Second wave of COVID-19: Goldman Sachs lowers growth forecast, lowers Nifty goal

Goldman Sachs, a Wall Street brokerage, has expressed concern about the rising COVID-19 caseload, which is breaking new records every day, as well as the increasing lockdowns, forcing it to lower India’s GDP growth forecast for the entire year to 10.5 per cent from 10.9 per cent, as well as lowering stock index valuations and earnings.

Goldman Sachs’ house economists, led by Sunil Koul, wrote in a thorough note on Tuesday that the record number of pandemic cases and a slew of critical states declaring tougher lockdowns in recent months have fueled serious growth concerns leaving investors concerned about the risks to macro and earnings recovery.

It lowered its prediction for 2021 real GDP growth to 10.5% from 10.9 per cent previously, but it remained above consensus. It also expects growth to be affected in the June quarter.

As a result, it has lowered its earnings growth outlook for 2021 to 24% from 27% previously. It expects the recovery to resume in July as restrictions ease, vaccination rates pick up, and the global growth environment remains favourable.

The confidence crisis was evident in the stock markets, which have been hammered, with the Nifty losing 3.5 per cent on Monday alone. The index has dropped 7% since its year-to-date peak.

The Goldman Sachs economists said they still expect all of these to have only a modest effect overall since the restrictions have been aimed at specific sectors with no significant spillovers so far, lowering the Q2 (June quarter) growth forecast without quantifying it.

In terms of valuation compression, they are now forecasting only low-teen returns this year and have factored in a 10% PE compression. Goldman Sachs expects the Nifty to hit 16,300 by December, down from 16,500 previously predicted, implying just a 14% increase in rupee terms.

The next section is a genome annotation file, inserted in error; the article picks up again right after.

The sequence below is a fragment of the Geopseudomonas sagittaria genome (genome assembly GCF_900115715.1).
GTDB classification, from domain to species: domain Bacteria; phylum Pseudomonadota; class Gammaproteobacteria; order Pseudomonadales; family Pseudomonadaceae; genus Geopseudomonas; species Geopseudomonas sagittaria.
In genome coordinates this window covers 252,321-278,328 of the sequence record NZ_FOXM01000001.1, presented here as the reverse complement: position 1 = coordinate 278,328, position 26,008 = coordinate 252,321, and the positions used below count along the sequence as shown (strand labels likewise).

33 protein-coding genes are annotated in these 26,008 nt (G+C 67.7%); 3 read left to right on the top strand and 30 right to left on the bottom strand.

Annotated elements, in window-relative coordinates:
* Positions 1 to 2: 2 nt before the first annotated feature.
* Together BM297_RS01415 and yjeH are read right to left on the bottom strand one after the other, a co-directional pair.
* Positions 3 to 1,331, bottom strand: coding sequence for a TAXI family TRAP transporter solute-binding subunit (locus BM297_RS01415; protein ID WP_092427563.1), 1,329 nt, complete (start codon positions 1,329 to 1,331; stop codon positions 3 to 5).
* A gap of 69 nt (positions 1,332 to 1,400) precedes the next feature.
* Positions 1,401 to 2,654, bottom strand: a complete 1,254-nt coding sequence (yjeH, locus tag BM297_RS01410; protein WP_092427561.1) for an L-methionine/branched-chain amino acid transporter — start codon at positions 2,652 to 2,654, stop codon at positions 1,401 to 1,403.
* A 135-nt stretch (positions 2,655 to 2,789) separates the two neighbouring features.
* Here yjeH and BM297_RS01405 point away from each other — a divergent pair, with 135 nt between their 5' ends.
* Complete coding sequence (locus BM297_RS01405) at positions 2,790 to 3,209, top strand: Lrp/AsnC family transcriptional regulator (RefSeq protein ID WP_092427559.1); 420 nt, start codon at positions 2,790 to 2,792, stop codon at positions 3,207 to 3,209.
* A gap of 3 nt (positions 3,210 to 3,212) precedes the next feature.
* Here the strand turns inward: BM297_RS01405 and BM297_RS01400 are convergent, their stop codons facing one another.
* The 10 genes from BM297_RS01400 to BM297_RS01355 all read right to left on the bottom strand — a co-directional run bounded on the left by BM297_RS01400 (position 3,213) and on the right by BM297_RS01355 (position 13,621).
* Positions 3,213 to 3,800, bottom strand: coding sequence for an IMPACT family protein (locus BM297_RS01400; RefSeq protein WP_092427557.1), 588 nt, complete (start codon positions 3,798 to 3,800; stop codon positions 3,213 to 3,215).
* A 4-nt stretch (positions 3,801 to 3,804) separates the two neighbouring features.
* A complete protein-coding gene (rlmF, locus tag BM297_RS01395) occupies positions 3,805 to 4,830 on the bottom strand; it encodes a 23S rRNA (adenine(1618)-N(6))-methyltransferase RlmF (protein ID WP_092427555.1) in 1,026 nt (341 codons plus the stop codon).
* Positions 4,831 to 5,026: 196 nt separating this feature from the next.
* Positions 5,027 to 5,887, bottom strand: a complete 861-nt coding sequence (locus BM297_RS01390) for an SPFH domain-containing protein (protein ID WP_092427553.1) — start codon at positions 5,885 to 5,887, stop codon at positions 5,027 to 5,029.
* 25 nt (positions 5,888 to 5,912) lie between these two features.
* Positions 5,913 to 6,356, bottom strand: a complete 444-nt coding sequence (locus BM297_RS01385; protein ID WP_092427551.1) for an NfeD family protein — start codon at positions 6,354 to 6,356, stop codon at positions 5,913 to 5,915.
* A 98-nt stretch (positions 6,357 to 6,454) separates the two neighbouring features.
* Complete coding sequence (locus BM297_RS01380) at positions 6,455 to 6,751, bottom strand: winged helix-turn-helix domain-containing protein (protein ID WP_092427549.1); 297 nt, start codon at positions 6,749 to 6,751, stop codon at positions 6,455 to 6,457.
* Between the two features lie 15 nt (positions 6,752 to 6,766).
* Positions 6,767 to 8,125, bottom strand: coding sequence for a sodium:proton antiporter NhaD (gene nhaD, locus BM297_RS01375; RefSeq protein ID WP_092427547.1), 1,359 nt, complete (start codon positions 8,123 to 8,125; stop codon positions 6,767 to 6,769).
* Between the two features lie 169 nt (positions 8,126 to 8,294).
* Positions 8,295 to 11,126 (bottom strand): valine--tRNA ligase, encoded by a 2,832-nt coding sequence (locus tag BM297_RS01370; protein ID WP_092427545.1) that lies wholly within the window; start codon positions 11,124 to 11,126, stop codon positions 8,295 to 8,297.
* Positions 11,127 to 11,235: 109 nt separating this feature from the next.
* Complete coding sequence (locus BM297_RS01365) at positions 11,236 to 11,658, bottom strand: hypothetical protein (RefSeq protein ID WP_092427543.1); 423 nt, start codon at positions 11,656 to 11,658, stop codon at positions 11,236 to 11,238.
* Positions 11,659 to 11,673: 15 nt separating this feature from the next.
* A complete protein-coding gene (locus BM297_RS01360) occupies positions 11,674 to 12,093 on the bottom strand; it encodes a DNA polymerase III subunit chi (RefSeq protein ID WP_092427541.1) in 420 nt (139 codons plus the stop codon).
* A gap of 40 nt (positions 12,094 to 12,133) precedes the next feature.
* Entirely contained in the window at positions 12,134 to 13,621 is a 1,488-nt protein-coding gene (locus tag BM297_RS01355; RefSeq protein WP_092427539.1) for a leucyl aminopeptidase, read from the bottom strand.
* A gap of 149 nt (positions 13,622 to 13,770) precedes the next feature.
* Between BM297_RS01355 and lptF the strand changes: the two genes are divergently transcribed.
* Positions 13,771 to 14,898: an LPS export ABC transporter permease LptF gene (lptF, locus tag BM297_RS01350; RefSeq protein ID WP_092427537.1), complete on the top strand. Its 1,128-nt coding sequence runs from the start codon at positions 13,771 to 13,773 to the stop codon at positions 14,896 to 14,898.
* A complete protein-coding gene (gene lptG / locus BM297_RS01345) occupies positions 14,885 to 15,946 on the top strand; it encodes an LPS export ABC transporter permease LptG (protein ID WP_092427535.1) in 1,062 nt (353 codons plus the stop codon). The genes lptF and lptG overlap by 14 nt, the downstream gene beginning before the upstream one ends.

Following a record high of over 1.68 lakh infections per day, significant states such as Maharashtra, Madhya Pradesh, Delhi, Tamil Nadu, and Bihar have imposed tighter lockdown limits, which are expected to be expanded in the coming weeks.

The brokerage predicted that the containment measures would be more focused, affecting particular services such as food and beverages, leisure and entertainment, and transportation, with minor spillovers into other industries such as construction and manufacturing.

Although these restrictions are expected to harm activity in the June quarter, activity is expected to rebound sharply in July as containment policies are normalised, according to the study.

Although near-term risks remain if restrictions and shutdowns expand, further downside risks can be controlled if market sensitivity to lockdowns decreases, according to the report. On the other hand, Goldman Sachs is overweight in India and prefers targeted cyclical exposure while remaining positive on domestic equities.


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